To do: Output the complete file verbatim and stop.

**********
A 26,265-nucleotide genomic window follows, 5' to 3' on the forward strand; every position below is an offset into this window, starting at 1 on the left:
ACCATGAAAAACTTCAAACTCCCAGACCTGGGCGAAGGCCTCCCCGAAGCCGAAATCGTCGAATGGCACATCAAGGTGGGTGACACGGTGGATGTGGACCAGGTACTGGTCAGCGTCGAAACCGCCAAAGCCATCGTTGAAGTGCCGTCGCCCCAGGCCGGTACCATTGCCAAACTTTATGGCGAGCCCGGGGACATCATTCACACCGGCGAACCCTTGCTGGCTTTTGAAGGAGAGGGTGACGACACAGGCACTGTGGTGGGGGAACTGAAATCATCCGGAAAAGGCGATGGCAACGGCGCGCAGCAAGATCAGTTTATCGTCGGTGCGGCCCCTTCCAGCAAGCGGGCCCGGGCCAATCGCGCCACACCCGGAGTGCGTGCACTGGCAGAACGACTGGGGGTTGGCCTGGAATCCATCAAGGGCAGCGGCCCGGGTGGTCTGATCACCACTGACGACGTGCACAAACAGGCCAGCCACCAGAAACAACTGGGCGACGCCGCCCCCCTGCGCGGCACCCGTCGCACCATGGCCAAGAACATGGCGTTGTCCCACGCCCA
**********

A 26,265-nucleotide genomic window follows, 5' to 3' on the forward strand; every position below is an offset into this window, starting at 1 on the left:
ACCATGAAAAACTTCAAACTCCCAGACCTGGGCGAAGGCCTCCCCGAAGCCGAAATCGTCGAATGGCACATCAAGGTGGGTGACACGGTGGATGTGGACCAGGTACTGGTCAGCGTCGAAACCGCCAAAGCCATCGTTGAAGTGCCGTCGCCCCAGGCCGGTACCATTGCCAAACTTTATGGCGAGCCCGGGGACATCATTCACACCGGCGAACCCTTGCTGGCTTTTGAAGGAGAGGGTGACGACACAGGCACTGTGGTGGGGGAACTGAAATCATCCGGAAAAGGCGATGGCAACGGCGCGCAGCAAGATCAGTTTATCGTCGGTGCGGCCCCTTCCAGCAAGCGGGCCCGGGCCAATCGCGCCACACCCGGAGTGCGTGCACTGGCAGAACGACTGGGGGTTGGCCTGGAATCCATCAAGGGCAGCGGCCCGGGTGGTCTGATCACCACTGACGACGTGCACAAACAGGCCAGCCACCAGAAACAACTGGGCGACGCCGCCCCCCTGCGCGGCACCCGTCGCACCATGGCCAAGAACATGGCGTTGTCCCACGCCCA